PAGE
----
Over 100 years ago, DC technology lost the “war of the currents” to AC technology because its proponents failed to find a feasible way to change voltage levels. Since then, the power grid, including both transmission and distribution, has been established based on AC technology. However, the rapid growth of high-tech industry and renewable energy has once again raised interest in DC technology.
The use of DC technology in modern power systems has experienced rapid growth in recent years, and high-voltage DC (HVDC) transmission has experienced increased application globally. We are also seeing more implementation of DC technology at the distribution level, thanks to progress in electrification and digitalization. This includes the development of distributed PV with DC output and the increasing use of DC loads, such as LED lighting, electric vehicles, and data centers. The expansion of DC-based power generation units and loads brings significant opportunity for changes to the current distribution network.
Advantages of DC
Today’s power systems are under pressure to achieve increasing capacity to transport power and manage power fluctuation while at the same time ensuring reliability, power quality, and efficiency. Naturally, it then becomes a reasonable idea to explore the construction of low-voltage DC (LVDC) networks, which offer some advantages over AC:
1) Smaller line corridor requirement and higher power transmission capacity with the same line
2) Easier connection between distributed DC power sources and DC loads with fewer conversion stages and higher efficiency
3) Flexible topology and controllable power flow, with potential for off-grid operation
Similarly, there are advantages to building a medium-voltage DC (MVDC) network. An MVDC network has fewer nodes than an LVDC network, hence can be more easily established by retrofitting an AC network. An MVDC network helps transport more power using the existing lines to satisfy growing power consumption, and controls power flows omni-directionally among the low-voltage networks attached to it. It is also a suitable solution for offshore wind plants and industrial applications. And an MVDC network sets up the bridge between HVDC transmission and LVDC networks.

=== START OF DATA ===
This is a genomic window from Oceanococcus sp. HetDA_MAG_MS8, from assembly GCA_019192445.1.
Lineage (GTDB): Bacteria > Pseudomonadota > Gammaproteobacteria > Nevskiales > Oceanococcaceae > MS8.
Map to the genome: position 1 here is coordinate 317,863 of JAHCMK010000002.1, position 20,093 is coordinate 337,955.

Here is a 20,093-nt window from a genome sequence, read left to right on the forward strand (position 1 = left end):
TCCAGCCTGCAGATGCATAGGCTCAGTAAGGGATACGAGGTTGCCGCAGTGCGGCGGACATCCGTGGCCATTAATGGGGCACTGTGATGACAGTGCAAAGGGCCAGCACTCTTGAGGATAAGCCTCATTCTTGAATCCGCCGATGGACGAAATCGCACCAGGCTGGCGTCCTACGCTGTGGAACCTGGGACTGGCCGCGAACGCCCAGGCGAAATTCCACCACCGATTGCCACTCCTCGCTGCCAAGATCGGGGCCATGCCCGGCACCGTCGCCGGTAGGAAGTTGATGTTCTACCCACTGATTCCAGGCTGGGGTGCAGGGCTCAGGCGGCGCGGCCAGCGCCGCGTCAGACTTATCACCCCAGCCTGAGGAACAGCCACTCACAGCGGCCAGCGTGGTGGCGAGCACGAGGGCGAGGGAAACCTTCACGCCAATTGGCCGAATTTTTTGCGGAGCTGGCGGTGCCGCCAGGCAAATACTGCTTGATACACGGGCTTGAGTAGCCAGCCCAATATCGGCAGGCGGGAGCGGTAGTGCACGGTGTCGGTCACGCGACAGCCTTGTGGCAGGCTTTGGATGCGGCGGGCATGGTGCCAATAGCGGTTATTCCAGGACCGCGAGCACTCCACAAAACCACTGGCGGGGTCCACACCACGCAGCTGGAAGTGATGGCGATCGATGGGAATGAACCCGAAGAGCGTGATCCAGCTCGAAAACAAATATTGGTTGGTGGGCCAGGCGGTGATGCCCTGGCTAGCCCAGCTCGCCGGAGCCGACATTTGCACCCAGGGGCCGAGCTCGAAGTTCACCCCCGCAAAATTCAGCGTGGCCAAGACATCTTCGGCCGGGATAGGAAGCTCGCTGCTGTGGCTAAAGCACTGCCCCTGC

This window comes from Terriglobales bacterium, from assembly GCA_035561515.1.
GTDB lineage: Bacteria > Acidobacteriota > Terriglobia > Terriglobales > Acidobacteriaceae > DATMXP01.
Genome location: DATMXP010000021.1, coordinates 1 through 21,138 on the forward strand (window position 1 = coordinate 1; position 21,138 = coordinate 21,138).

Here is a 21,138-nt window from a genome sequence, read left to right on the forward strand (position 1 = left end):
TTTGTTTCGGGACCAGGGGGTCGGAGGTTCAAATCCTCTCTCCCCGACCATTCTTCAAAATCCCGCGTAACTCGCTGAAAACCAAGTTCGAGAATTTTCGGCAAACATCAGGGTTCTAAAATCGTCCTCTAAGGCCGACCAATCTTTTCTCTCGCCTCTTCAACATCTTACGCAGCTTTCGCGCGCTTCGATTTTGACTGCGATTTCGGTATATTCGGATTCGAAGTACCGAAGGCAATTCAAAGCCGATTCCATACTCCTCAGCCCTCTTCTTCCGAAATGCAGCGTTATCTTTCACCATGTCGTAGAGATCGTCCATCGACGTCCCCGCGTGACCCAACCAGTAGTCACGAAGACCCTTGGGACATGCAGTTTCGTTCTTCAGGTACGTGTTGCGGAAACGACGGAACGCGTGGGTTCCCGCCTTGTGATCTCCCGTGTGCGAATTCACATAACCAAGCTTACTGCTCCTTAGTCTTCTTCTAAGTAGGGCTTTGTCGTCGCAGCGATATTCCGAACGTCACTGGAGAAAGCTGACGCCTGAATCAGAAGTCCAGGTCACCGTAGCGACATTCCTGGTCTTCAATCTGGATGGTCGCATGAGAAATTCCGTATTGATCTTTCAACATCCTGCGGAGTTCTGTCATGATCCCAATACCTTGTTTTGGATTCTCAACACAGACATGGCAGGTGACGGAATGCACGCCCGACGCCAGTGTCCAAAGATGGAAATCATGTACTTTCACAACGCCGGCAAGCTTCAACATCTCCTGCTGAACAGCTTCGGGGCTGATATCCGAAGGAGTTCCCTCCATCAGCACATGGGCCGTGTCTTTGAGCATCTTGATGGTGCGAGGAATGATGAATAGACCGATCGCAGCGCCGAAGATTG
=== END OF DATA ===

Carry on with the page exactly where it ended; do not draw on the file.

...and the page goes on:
Demonstration projects for LVDC/MVDC applications have been developed by various stakeholders in countries including the United States, Italy, Germany, China, Japan, and Korea. The sizes of the projects have ranged from a nanogrid/microgrid to a local distribution network, with varied layouts and DC voltages ranging from ±110V/±375V to ±10kV.
A Need for Markets and Standardization
While academic and applied research on LVDC/MVDC networks is ongoing, the broad transition from an AC distribution system to an LVDC/MVDC network will not happen in the near future. In addition the high initial investment and not fully mature state of the technologies, the market inertia of AC and a lack of standardization for LVDC/MVDC are major factors slowing down the transition.
Standardization of LVDC networks is of critical importance since they interconnect distributed power generation units with a large variety of loads, especially household appliances that we use every day. Standardization involves many aspects, such as network topologies, voltages, operations, converter interfaces, plugs and sockets, protection, safety issues, etc. MVDC network activities are relatively less focused currently and standardization work is still lacking support; however, the International Council on Large Electric Systems (CIGRE), International Electrotechnical Commission (IEC), and Institute of Electrical and Electronics Engineers (IEEE) have all started standardization work on LVDC networks.
Waiting for the Future
The future of LVDC/MVDC networks depends heavily on market demands and economies of scale. The DC nanogrid and microgrid have been well accepted, but a widespread adoption of LVDC/MVDC networks still has a long way to go. To get there, we need to make technical breakthroughs in system protection and control, further improve efficiency and reliability of power electronic devices, and, most importantly, reach consensus on network topologies, voltage levels, and associated aspects.
Generally speaking, LVDC/MVDC networks allow for the local generation and distribution of electricity and its local consumption without transformation to and from AC with the associated loss of efficiency. However, the transition from AC to DC is challenging, and many remain skeptical about the merits of the case. Until an integral LVDC/MVDC system is developed, its full benefits over AC distribution network cannot be quantified. Until then, patience will be required.
Dr. Yongning CHI, Chief Engineer of Renewable Energy Center, China Electric Power Research Institute & Secretary, IEC SC 8A
Dr. Hongzhi LIU, Engineer of Renewable Energy Center, China Electric Power Research Institute